Helianthus’s name is from the Greek Helios “sun” anathos “flower”. Better known as Sunflower, it is native to America. There are 70 species in the family. Helianthus comes in wide range of colours and sizes which all do well at the coast. Whilst sunflowers are growing they tilt their face towards the sun (called heliotropism) but, once the plant is mature and ready to bloom, this movement ceases.
Most species of Heliconia are native to tropical Americas; they are related to bananas, cannas, and gingers.
They are heavy feeders and like as much water as can be spared. They like sun, but can grow in light shade. They need lots of space and shelter from the wind, as the leaves are easily damaged
Apart from H indica, all other Heliconias all have the same requirements. Updated 16/9/2018
Heliconia indica is native to the South Pacific islands. It looks rather like a banana without a stem. It is happy in dappled shade, sheltered from the wind. Propagation is by division.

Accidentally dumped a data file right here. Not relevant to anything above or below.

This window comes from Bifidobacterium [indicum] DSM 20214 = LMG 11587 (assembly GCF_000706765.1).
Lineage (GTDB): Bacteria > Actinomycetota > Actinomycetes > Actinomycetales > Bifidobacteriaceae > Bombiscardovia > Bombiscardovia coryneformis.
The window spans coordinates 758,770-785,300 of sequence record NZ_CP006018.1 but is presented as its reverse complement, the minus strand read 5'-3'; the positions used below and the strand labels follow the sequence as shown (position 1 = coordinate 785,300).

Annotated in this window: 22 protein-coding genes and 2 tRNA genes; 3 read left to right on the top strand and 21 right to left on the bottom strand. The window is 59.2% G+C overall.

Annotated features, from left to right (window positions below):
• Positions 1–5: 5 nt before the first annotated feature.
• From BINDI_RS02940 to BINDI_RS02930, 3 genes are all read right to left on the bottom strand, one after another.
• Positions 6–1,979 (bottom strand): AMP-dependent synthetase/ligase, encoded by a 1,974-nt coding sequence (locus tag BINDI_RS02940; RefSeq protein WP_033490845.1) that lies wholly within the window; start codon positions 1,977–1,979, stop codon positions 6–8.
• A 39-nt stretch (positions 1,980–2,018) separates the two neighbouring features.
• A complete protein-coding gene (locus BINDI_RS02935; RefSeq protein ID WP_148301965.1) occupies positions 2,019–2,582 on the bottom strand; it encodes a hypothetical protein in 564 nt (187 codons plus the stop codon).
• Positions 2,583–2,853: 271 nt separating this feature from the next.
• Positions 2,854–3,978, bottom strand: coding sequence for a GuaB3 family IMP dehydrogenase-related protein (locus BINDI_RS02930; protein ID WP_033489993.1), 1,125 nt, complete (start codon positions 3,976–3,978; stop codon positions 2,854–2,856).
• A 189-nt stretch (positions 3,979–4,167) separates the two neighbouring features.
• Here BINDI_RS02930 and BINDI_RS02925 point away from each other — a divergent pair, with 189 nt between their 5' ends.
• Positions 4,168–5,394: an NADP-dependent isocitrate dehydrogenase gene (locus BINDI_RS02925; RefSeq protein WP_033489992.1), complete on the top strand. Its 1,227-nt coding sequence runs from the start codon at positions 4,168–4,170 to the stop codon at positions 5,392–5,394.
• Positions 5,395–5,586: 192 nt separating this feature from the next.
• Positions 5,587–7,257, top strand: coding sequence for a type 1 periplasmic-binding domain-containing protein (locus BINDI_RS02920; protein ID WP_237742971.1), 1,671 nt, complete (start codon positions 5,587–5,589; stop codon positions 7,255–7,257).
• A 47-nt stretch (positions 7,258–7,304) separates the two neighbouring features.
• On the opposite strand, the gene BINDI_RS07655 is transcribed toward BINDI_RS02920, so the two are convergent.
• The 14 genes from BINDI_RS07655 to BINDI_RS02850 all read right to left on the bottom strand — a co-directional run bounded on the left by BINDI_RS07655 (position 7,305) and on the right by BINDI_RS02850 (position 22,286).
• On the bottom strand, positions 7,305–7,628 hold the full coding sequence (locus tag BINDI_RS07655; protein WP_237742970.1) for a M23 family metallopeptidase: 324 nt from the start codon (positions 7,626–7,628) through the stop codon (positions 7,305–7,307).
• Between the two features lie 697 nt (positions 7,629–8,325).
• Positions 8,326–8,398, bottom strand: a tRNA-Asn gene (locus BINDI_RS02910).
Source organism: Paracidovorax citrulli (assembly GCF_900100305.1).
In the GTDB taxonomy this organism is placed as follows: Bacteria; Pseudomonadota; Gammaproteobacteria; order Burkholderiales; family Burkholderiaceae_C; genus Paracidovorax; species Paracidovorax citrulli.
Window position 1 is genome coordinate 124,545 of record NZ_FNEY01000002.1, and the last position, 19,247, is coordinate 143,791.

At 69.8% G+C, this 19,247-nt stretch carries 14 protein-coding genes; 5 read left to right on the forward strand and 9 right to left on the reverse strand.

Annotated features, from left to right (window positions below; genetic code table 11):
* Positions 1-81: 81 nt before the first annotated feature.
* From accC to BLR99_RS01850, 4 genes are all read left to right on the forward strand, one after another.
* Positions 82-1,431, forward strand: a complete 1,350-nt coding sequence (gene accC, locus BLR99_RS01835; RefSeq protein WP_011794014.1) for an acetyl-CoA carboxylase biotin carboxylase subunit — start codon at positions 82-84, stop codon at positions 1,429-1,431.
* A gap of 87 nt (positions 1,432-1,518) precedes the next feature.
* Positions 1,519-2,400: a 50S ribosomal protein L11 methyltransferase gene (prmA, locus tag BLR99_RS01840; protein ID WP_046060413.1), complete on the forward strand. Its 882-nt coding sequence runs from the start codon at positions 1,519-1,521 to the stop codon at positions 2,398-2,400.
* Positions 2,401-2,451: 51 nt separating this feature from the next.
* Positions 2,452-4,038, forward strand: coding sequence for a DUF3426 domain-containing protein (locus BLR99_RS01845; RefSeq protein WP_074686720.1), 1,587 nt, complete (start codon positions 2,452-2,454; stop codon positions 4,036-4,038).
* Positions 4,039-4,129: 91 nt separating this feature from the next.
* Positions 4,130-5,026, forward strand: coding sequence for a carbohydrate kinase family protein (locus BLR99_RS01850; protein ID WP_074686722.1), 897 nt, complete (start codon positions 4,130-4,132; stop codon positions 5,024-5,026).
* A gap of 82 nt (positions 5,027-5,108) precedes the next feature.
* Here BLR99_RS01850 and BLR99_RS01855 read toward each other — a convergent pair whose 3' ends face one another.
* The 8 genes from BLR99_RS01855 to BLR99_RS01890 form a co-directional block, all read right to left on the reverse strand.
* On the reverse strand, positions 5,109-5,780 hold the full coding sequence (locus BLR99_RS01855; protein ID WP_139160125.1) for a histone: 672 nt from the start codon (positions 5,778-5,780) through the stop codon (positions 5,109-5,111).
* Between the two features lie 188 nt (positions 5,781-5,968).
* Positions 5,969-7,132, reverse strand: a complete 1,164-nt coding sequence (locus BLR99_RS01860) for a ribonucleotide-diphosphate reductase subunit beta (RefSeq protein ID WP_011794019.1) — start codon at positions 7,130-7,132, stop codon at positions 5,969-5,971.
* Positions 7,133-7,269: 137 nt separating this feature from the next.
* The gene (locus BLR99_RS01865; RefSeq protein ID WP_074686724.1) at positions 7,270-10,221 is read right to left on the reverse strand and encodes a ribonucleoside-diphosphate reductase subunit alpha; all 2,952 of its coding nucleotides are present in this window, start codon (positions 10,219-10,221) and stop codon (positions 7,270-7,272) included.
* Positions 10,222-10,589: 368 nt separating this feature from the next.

Hemigraphis colorata is native to South East Asia, and is an easy plant to grow. It makes good ground cover in shady places, or can be grown in a pot. It is not fussy about soil, but does not like to get too dry. It is supposed to be good at stopping bleeding on fresh wounds and to promote healing. Updated 23/12/16
The Hibiscus family is a large genus of different species some are perennial, others woody shrub, and some grow into small trees.
The origins of the ‘hibiscus’ can be traced back to: Hibiscus cooperii is from Australia; Hibiscus storckii from Fiji; Hibiscus arnottianus and Hibiscus kokio from Hawaii; Hibiscus schizopetalus, from Madagascar; Hibiscus fragilis and Hibiscus Genevieve from Mauritius; and Hibiscus rosa-sinensis, is either from China or India although it has been cultivated for a very long time in China, no truly wild plants have even been discovered in China. Up dated 16/9/2018
Hibiscus greenwayii is indigenous to Kenya and grows wild around the coast. It makes a lovely addition to the garden. It produces yellow flowers, which never open fully but there is an abundance of them. It is drought tolerant, and seldom attacked by garden pests.
Hibiscus mutabilis grows well in the garden, is not fussy about soil, and is drought resistant. The flowers open pure white and, as the day progresses, slowly turn to pink and eventually red. It has two drawbacks; it grows so tall the flowers are hardly visible; and mealybug and scale love this plant, a close watch has to be kept to ensure they don’t get established. It should be pruned to maintain shape. Hibiscus mutabilis grows easily from both cuttings and seeds.